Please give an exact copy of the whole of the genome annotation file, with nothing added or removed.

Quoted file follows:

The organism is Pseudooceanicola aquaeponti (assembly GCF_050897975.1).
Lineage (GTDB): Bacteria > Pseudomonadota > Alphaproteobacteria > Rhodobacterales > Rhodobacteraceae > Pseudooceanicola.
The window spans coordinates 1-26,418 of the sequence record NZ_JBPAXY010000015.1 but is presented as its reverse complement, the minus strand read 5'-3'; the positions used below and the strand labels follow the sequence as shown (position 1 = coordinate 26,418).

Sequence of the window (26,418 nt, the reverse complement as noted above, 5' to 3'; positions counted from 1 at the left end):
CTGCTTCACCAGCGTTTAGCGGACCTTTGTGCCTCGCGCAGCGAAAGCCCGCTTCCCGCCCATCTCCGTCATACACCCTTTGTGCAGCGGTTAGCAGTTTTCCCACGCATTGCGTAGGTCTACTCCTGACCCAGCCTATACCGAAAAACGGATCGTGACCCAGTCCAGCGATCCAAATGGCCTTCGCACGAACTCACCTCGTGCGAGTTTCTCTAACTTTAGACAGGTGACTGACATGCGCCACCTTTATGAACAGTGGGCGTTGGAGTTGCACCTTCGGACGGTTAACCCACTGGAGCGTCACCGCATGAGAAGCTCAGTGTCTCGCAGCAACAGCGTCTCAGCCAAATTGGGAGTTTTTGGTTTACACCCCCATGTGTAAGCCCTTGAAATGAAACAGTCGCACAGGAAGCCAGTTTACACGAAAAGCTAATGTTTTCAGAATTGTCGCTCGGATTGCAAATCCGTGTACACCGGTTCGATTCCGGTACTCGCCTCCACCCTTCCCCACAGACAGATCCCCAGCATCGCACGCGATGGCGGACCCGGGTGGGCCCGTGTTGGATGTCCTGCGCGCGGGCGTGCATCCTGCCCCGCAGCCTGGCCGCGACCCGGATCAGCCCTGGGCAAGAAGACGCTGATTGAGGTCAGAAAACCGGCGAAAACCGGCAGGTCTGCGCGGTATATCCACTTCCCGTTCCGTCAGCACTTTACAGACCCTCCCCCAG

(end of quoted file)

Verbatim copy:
The organism is Pseudooceanicola aquaeponti (assembly GCF_050897975.1).
Lineage (GTDB): Bacteria > Pseudomonadota > Alphaproteobacteria > Rhodobacterales > Rhodobacteraceae > Pseudooceanicola.
The window spans coordinates 1-26,418 of the sequence record NZ_JBPAXY010000015.1 but is presented as its reverse complement, the minus strand read 5'-3'; the positions used below and the strand labels follow the sequence as shown (position 1 = coordinate 26,418).

Sequence of the window (26,418 nt, the reverse complement as noted above, 5' to 3'; positions counted from 1 at the left end):
CTGCTTCACCAGCGTTTAGCGGACCTTTGTGCCTCGCGCAGCGAAAGCCCGCTTCCCGCCCATCTCCGTCATACACCCTTTGTGCAGCGGTTAGCAGTTTTCCCACGCATTGCGTAGGTCTACTCCTGACCCAGCCTATACCGAAAAACGGATCGTGACCCAGTCCAGCGATCCAAATGGCCTTCGCACGAACTCACCTCGTGCGAGTTTCTCTAACTTTAGACAGGTGACTGACATGCGCCACCTTTATGAACAGTGGGCGTTGGAGTTGCACCTTCGGACGGTTAACCCACTGGAGCGTCACCGCATGAGAAGCTCAGTGTCTCGCAGCAACAGCGTCTCAGCCAAATTGGGAGTTTTTGGTTTACACCCCCATGTGTAAGCCCTTGAAATGAAACAGTCGCACAGGAAGCCAGTTTACACGAAAAGCTAATGTTTTCAGAATTGTCGCTCGGATTGCAAATCCGTGTACACCGGTTCGATTCCGGTACTCGCCTCCACCCTTCCCCACAGACAGATCCCCAGCATCGCACGCGATGGCGGACCCGGGTGGGCCCGTGTTGGATGTCCTGCGCGCGGGCGTGCATCCTGCCCCGCAGCCTGGCCGCGACCCGGATCAGCCCTGGGCAAGAAGACGCTGATTGAGGTCAGAAAACCGGCGAAAACCGGCAGGTCTGCGCGGTATATCCACTTCCCGTTCCGTCAGCACTTTACAGACCCTCCCCCAG